Meeting John Martyn -never mind going to his local pub with him, then retiring to his house for rum and orange juice- was one of the great pleasures -honours even- of my life. John was a heroic person in every sense, not all of them good. He drank and drugged and fought and swore to the limits of anyone's capabilities, but, Jesus Christ, he could really play. And really sing. And really write. He was as alive as it's possible to be when the weight of illness and the discomfort is upon you. He didn't slow up - he still, as I said in WORD's cover feature - stared people out in the pub, and he could still roar with anger when needs be. But he was excellent, hilarious company and his partner Teresa clearly adored him (and he her).
His home was quiet - is quiet - and warm and cluttered. There were dogs and ashtrays and tellies just like everywhere else. But there were also keyboards and guitars and pictures of friends like Pharoah Sanders and stories of other friends like Nick Drake ("so beautiful") and Lee Perry ("no man has ever had more fun than us"). To have been friends with characters as diverse as those three seems like tribute enough to me. "There's stuff I can't remember," John said, "but some things are so close." I will never forget walking out of his house and seeing him sat there, taking delivery of a fresh drink, nodding slightly to the ticking of his huge grandfather clock. "I love playing," he told me. "I love seeing the whites of their eyes. I can see them loving it. I can see their joy and I get a huge wave of pleasure from that." Rest in peace John.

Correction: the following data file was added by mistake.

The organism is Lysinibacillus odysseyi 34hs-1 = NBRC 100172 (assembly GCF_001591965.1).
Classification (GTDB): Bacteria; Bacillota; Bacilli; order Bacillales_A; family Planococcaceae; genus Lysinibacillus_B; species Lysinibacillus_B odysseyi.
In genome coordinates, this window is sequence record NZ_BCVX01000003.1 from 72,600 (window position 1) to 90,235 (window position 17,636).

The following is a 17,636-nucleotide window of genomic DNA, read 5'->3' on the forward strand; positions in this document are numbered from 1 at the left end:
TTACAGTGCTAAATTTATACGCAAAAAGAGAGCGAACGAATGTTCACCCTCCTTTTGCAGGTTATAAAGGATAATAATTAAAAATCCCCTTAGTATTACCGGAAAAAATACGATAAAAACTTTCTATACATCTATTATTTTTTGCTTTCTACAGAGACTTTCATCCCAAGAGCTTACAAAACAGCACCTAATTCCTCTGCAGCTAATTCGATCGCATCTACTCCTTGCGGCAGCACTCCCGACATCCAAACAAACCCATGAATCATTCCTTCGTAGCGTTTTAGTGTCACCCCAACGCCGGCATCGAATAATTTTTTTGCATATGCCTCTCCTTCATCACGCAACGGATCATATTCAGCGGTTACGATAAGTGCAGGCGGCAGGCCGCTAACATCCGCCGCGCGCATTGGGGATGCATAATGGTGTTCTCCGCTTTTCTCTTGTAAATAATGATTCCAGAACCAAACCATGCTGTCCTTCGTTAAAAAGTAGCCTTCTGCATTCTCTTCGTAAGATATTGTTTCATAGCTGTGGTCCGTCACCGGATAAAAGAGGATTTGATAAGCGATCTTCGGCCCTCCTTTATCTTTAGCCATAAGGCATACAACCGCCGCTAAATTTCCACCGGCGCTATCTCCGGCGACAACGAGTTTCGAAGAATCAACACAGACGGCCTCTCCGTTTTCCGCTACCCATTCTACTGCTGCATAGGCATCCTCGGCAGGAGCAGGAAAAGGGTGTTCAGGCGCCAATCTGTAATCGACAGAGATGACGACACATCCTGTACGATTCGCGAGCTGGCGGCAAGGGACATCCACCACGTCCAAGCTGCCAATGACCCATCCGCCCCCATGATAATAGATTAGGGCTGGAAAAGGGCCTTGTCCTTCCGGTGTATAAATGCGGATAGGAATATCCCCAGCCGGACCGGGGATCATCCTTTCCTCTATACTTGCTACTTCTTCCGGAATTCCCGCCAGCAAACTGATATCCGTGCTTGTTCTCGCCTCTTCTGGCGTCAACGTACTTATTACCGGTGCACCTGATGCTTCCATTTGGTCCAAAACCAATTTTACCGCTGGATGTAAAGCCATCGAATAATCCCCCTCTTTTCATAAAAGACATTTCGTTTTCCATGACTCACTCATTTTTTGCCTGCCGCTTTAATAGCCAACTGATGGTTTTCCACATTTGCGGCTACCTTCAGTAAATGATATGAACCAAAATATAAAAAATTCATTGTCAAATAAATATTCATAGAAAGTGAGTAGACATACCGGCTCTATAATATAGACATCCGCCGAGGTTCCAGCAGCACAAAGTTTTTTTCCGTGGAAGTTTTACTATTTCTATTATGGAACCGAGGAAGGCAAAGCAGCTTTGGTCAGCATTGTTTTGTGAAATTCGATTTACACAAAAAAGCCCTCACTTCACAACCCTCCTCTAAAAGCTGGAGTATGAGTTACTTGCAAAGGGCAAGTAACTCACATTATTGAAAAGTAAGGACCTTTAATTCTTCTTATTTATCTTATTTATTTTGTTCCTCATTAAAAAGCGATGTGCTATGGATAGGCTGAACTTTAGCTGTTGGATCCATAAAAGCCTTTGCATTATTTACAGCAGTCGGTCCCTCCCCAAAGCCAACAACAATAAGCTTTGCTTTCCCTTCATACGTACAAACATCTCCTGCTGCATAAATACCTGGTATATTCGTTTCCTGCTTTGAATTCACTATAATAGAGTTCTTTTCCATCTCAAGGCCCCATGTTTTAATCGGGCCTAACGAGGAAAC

The Word got the news of John's passing five hours before deadline, says editor Mark Ellen:
Here's the front of the next issue. We heard the sad news about John Martyn five hours before we went to press and immediately changed the cover and compiled a substantial tribute. There’s some magnificent recollections from Andy Gill, Richard Williams, David Hepworth and Rob Fitzpatrick (who conducted the last big interview, for WORD in July 2008). And some extraordinary and moving memories of the man who "lived three lifetimes" from Chris Blackwell, Danny Thompson, Danny Baker, Robin Williamson, Robert Smith, Bert Jansch, Ralph McTell, Phil Collins and many more.